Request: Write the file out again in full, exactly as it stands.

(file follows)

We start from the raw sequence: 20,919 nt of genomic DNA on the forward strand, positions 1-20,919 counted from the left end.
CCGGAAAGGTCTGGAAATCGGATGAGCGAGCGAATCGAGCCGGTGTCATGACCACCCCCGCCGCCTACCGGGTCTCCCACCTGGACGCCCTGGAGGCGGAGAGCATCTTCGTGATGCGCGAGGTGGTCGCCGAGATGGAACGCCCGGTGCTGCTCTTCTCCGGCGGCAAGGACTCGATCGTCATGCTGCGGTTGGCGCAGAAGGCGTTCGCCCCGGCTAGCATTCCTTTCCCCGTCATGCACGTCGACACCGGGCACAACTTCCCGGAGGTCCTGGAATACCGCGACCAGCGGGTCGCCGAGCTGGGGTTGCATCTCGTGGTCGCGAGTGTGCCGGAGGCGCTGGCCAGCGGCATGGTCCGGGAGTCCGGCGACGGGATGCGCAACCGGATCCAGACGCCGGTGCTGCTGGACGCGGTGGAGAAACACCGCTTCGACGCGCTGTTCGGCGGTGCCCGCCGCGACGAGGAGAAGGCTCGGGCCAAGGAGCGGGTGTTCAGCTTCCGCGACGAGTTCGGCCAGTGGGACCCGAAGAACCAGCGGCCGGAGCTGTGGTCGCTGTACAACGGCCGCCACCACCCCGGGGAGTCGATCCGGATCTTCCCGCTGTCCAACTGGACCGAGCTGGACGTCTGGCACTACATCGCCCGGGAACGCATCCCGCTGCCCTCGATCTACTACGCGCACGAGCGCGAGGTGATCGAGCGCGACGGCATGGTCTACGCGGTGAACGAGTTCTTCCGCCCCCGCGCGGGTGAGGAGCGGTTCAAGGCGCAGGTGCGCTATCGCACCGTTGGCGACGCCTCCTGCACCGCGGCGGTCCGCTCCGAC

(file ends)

We start from the raw sequence: 20,919 nt of genomic DNA on the forward strand, positions 1-20,919 counted from the left end.
CCGGAAAGGTCTGGAAATCGGATGAGCGAGCGAATCGAGCCGGTGTCATGACCACCCCCGCCGCCTACCGGGTCTCCCACCTGGACGCCCTGGAGGCGGAGAGCATCTTCGTGATGCGCGAGGTGGTCGCCGAGATGGAACGCCCGGTGCTGCTCTTCTCCGGCGGCAAGGACTCGATCGTCATGCTGCGGTTGGCGCAGAAGGCGTTCGCCCCGGCTAGCATTCCTTTCCCCGTCATGCACGTCGACACCGGGCACAACTTCCCGGAGGTCCTGGAATACCGCGACCAGCGGGTCGCCGAGCTGGGGTTGCATCTCGTGGTCGCGAGTGTGCCGGAGGCGCTGGCCAGCGGCATGGTCCGGGAGTCCGGCGACGGGATGCGCAACCGGATCCAGACGCCGGTGCTGCTGGACGCGGTGGAGAAACACCGCTTCGACGCGCTGTTCGGCGGTGCCCGCCGCGACGAGGAGAAGGCTCGGGCCAAGGAGCGGGTGTTCAGCTTCCGCGACGAGTTCGGCCAGTGGGACCCGAAGAACCAGCGGCCGGAGCTGTGGTCGCTGTACAACGGCCGCCACCACCCCGGGGAGTCGATCCGGATCTTCCCGCTGTCCAACTGGACCGAGCTGGACGTCTGGCACTACATCGCCCGGGAACGCATCCCGCTGCCCTCGATCTACTACGCGCACGAGCGCGAGGTGATCGAGCGCGACGGCATGGTCTACGCGGTGAACGAGTTCTTCCGCCCCCGCGCGGGTGAGGAGCGGTTCAAGGCGCAGGTGCGCTATCGCACCGTTGGCGACGCCTCCTGCACCGCGGCGGTCCGCTCCGAC